Leaders Are Made, Not Born
Editor's Note: This president's address to the class of 2007 was delivered at the 32nd commencement of the School of Visual Arts at Radio City Music Hall on May 10, 2007. It has been modified onlyslightlyfor this publication.
As I spent almost every evening of the last few weeks going to opening after opening after opening, I was impressed—as I usually am—with the quality of student work. I was also struck by two other aspects. First, in those disciplines which are technology intensive, the level of cooperation has increased dramatically. There are more of you working together to achieve great things than has been the case in the past. We may finally put an end to the myth of the starving artist working desperately alone whose greatness is only to be discovered postmortem. This is a good thing.
At the same time, I was impressed with the level of responsibility each of you took for your own contribution to what is best described as SVA's unending, end-of-year extravaganza. Again, there was no attempt to hide one's work. No attempt to hide one's responsibility for its success or failure. In this I think art students as a whole—and certainly those at SVA—are a positive example in a world which has increasingly devalued responsibility, honor and, yes, even shame.
I was also struck by some work that I saw as decidedly selfless and deliberately mindful of others. It was work which encouraged those of us who appear and who are, in fact, privileged to give back to those who are less fortunate—and not in an easy way by writing a check, but by the investment of personal time and effort. I am frankly dismayed at the amount of money wasted by well-intentioned organizations in the constant quest for funds. Although these organizations make heartrending pleas on behalf of worthy causes, it never occurs to many of them to find a way for those of us who are otherwise engaged to participate in small but meaningful ways in these worthy causes.
Similarly, it has been my experience that the political class is interested in my opinion in direct proportion to the size of my monetary contribution. This practice is particularly unsettling when those doing the asking are very likely to have no opponent against whom to run. Over the last decades the system has gone from one in which we clearly knew that as Americans we were all in the same democracy—that our fates were intertwined, and that my doing well did not mean that someone else needed to do badly—to one in which success is now defined as admission to an exclusionary gated community.
It is time, therefore, to resurrect those institutions which gave us a sense of continuity, which encouraged us to cooperate and which allowed us to achieve some of the great things that the United States did in the 20th century: overcome the Great Depression, defeat fascism and allow Stalinism to destroy itself.
I was reminded recently that the last major United States governmental figure to resign for having failed was Robert McFarland, President Reagan's national security adviser, who was distraught at his Iran Contra failures. The last 20 years, however, show no signs of such integrity. In fact, it is difficult to think of a time in which there is so little integrity and at the same time so little outrage.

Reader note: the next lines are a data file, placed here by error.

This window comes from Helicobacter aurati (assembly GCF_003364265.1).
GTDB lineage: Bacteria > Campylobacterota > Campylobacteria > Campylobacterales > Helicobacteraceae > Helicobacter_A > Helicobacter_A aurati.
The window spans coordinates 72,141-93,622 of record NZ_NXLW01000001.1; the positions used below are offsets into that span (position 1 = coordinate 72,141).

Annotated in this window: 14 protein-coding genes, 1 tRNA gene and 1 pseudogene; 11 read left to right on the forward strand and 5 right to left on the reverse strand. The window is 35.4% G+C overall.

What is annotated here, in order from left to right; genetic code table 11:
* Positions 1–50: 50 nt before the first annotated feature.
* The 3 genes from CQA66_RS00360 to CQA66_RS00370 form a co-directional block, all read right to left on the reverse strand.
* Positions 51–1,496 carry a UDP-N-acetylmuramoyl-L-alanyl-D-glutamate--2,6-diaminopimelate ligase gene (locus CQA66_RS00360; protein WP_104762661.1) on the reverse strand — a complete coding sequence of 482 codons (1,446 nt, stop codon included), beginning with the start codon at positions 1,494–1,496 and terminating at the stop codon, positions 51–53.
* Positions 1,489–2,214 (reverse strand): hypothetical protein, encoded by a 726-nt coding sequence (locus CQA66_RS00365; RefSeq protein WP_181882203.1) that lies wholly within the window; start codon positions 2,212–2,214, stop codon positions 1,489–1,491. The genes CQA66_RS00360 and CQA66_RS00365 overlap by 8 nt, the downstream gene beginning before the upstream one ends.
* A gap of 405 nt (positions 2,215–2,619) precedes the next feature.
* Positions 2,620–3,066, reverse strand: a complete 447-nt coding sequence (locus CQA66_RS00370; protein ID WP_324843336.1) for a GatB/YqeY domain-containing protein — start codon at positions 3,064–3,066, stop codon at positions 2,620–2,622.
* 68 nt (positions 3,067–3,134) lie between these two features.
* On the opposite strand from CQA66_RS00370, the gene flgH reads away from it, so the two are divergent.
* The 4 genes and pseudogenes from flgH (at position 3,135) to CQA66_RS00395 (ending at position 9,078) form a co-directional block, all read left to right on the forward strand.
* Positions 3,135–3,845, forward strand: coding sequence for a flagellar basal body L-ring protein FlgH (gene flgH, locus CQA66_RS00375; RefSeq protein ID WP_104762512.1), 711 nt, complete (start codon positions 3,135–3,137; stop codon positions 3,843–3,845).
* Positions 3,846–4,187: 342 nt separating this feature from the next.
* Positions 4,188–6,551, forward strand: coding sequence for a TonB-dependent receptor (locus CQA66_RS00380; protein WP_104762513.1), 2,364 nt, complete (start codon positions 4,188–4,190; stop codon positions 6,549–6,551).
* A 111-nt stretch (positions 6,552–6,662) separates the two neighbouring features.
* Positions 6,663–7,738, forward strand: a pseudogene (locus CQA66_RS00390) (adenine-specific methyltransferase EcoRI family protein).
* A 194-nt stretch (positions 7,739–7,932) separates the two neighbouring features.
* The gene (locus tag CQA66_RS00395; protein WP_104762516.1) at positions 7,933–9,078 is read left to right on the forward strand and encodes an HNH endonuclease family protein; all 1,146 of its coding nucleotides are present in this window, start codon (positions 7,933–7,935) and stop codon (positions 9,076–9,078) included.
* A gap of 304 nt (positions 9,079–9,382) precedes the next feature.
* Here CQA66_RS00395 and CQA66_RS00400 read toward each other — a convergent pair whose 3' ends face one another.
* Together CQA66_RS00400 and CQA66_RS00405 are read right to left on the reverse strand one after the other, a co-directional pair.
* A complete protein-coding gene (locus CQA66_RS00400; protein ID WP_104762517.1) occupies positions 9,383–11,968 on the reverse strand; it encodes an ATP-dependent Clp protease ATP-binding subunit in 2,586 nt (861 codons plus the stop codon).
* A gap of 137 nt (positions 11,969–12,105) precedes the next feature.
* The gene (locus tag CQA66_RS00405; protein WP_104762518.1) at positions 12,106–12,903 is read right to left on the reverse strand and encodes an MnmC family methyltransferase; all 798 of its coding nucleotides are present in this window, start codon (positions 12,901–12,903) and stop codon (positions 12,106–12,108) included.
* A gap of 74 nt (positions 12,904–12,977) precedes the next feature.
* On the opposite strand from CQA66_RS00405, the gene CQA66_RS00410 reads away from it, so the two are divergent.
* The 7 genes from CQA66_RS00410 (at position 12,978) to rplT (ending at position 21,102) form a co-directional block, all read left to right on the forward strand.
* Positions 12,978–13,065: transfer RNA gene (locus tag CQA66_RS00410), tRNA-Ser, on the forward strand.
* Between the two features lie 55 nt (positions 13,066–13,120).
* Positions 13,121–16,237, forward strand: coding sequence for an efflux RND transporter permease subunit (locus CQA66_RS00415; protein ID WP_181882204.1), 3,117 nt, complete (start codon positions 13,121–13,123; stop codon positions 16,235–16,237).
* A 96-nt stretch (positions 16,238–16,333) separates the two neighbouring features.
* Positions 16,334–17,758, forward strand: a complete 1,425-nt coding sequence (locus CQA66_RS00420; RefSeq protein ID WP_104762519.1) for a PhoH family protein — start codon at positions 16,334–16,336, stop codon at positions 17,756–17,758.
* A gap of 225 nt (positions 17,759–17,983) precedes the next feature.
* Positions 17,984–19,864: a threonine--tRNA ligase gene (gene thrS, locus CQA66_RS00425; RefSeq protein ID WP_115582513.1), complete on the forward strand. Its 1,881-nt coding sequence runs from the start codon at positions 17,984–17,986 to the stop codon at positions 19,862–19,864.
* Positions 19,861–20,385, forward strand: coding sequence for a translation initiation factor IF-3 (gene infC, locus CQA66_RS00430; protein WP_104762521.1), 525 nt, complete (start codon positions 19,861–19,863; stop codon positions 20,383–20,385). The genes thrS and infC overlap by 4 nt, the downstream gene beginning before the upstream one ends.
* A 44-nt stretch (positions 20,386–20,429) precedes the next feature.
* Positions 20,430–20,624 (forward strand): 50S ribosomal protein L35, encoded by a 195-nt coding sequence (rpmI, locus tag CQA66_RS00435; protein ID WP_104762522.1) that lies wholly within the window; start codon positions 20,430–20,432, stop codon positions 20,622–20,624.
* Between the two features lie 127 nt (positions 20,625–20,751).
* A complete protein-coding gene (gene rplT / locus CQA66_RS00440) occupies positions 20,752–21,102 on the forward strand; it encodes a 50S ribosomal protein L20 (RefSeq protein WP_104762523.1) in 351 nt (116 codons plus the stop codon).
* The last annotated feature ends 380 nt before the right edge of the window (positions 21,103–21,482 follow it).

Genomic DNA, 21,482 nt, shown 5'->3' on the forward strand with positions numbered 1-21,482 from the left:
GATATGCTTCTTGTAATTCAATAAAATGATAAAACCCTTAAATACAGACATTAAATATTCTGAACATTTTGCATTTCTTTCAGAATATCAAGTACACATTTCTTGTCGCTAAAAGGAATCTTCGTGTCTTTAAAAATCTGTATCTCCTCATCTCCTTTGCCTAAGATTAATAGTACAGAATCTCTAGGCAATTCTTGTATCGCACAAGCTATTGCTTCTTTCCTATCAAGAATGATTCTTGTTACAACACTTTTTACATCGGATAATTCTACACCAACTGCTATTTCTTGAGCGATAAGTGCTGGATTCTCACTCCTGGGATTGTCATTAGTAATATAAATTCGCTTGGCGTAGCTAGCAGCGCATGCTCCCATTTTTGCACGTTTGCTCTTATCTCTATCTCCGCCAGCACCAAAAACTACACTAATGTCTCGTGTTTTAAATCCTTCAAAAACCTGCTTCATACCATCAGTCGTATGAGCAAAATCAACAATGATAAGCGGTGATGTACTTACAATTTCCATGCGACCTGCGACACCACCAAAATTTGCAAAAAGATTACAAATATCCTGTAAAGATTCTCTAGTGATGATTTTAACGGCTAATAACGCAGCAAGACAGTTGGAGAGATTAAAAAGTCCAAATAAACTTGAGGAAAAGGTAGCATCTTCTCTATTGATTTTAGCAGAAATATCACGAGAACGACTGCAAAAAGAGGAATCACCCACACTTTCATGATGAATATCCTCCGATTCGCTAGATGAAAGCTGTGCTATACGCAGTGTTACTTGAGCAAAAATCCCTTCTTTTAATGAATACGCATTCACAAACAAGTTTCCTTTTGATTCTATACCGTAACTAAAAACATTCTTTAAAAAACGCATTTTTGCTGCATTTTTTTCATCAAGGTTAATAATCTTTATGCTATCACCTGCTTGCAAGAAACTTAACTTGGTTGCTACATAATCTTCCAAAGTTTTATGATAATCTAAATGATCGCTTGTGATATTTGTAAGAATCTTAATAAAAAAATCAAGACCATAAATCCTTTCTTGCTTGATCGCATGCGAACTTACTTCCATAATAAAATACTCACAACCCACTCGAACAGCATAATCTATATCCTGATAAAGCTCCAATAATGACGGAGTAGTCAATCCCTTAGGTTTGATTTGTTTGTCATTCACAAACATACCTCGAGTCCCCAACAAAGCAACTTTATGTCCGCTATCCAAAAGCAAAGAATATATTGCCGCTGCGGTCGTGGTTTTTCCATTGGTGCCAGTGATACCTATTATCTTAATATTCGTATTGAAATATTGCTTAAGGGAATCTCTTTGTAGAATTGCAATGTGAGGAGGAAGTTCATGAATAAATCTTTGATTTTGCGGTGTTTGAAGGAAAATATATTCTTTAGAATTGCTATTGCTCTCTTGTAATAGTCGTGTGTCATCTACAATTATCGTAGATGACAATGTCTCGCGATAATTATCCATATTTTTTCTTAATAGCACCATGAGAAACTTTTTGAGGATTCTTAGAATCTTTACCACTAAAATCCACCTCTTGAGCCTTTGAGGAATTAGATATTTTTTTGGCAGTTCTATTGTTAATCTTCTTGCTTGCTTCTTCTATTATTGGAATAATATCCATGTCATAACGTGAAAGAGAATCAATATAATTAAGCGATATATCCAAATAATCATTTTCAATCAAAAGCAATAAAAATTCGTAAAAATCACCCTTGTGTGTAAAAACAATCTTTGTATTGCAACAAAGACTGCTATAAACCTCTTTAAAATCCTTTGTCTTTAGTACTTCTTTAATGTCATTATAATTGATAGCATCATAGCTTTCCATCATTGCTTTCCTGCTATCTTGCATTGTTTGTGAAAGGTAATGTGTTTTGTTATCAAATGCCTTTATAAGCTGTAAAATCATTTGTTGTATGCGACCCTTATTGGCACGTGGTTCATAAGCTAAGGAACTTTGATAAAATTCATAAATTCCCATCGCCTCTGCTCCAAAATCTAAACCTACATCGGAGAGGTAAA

But after decades where the government has been portrayed as the enemy and some of its most essential functions privatized, it should not be surprising that the social networks—which bound us together as a nation, which framed the belief that competence was a given, telling the truth the norm—have atrophied. They are certainly not the norm of today's public discourse.
As some of you may know, Lee Iacocca, who in addition to his work at Chrysler, was instrumental in saving the Statue of Liberty and Ellis Island, has written a book entitled Where Have All the Leaders Gone? He is, to put it mildly, critical of current trends. Since this is a family event I have expurgated some of Mr. Iacocca's more colorful language. He says, in part:
We have got a gang steering our ship of state right over a cliff, we've got corporate gangsters stealing us blind, we can't even clean up after a hurricane much less build a hybrid car... The most famous business leaders are not the innovators, but the guys in handcuffs... Some of us are sick and tired of people who call free speech treason.
Mr. Iacocca has a formula for identifying leadership which he calls “The Nine C's.” I won't attempt to recount them here, but they are obvious and obviously correct. He does make one additional important point that is worth repeating. In the last election, only 45 percent of those eligible to vote actually did. If you think your vote doesn't count, ask President Gore.
It shouldn't be surprising that when 23 percent of the population can control the levers of political power that they stack the deck against the other 77 percent. Could this be why income inequality in the United States is higher than it has been since before the Great Depression? Could this be why we have a dysfunctional health care system which, while costing twice that of the average industrial country, gives us higher infant mortality rates and shorter life spans? Could this by why we have an educational system where grants are meager and debts are plentiful? And could this be why we seem to have an economic system which encourages an almost Hobbesian war of all against all in the hope of financial success? Ultimately we don't have leaders because we don't have voters who will hold leaders to account. The question is not “Where have all the leaders gone?” but rather, where have all the voters gone?
So, as you leave SVA today, I think it best to recreate the start. Those of you who attended freshman orientation four years ago know what I mean.
I am sure by now that if I asked you if you were registered to vote, you would raise your hand.